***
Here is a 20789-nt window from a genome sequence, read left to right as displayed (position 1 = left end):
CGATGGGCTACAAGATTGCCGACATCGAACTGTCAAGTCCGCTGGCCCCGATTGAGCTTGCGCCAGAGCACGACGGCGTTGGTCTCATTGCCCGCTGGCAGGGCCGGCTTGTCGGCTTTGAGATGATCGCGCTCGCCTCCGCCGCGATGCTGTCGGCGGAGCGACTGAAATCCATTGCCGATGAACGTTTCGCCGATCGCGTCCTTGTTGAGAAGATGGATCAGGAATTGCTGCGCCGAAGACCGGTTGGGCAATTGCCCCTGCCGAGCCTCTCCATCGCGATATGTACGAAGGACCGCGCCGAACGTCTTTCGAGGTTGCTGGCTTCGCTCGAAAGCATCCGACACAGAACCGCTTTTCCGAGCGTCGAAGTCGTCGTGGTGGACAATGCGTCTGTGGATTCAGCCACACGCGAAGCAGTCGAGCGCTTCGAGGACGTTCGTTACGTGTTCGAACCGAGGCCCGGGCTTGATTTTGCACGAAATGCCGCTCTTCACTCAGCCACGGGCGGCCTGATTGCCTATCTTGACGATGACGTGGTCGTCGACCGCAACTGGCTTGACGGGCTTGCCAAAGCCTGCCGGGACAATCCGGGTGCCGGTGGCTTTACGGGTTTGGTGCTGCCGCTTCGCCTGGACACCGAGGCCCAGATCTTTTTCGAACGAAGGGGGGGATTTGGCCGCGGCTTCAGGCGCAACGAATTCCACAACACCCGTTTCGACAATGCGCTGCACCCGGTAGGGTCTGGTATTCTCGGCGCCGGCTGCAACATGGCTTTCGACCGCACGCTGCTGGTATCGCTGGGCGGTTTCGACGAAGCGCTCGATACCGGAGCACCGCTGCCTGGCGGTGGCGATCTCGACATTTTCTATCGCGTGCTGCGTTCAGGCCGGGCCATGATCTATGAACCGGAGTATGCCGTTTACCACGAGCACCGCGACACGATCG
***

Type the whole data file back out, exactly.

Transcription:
Here is a 20789-nt window from a genome sequence, read left to right as displayed (position 1 = left end):
CGATGGGCTACAAGATTGCCGACATCGAACTGTCAAGTCCGCTGGCCCCGATTGAGCTTGCGCCAGAGCACGACGGCGTTGGTCTCATTGCCCGCTGGCAGGGCCGGCTTGTCGGCTTTGAGATGATCGCGCTCGCCTCCGCCGCGATGCTGTCGGCGGAGCGACTGAAATCCATTGCCGATGAACGTTTCGCCGATCGCGTCCTTGTTGAGAAGATGGATCAGGAATTGCTGCGCCGAAGACCGGTTGGGCAATTGCCCCTGCCGAGCCTCTCCATCGCGATATGTACGAAGGACCGCGCCGAACGTCTTTCGAGGTTGCTGGCTTCGCTCGAAAGCATCCGACACAGAACCGCTTTTCCGAGCGTCGAAGTCGTCGTGGTGGACAATGCGTCTGTGGATTCAGCCACACGCGAAGCAGTCGAGCGCTTCGAGGACGTTCGTTACGTGTTCGAACCGAGGCCCGGGCTTGATTTTGCACGAAATGCCGCTCTTCACTCAGCCACGGGCGGCCTGATTGCCTATCTTGACGATGACGTGGTCGTCGACCGCAACTGGCTTGACGGGCTTGCCAAAGCCTGCCGGGACAATCCGGGTGCCGGTGGCTTTACGGGTTTGGTGCTGCCGCTTCGCCTGGACACCGAGGCCCAGATCTTTTTCGAACGAAGGGGGGGATTTGGCCGCGGCTTCAGGCGCAACGAATTCCACAACACCCGTTTCGACAATGCGCTGCACCCGGTAGGGTCTGGTATTCTCGGCGCCGGCTGCAACATGGCTTTCGACCGCACGCTGCTGGTATCGCTGGGCGGTTTCGACGAAGCGCTCGATACCGGAGCACCGCTGCCTGGCGGTGGCGATCTCGACATTTTCTATCGCGTGCTGCGTTCAGGCCGGGCCATGATCTATGAACCGGAGTATGCCGTTTACCACGAGCACCGCGACACGATCG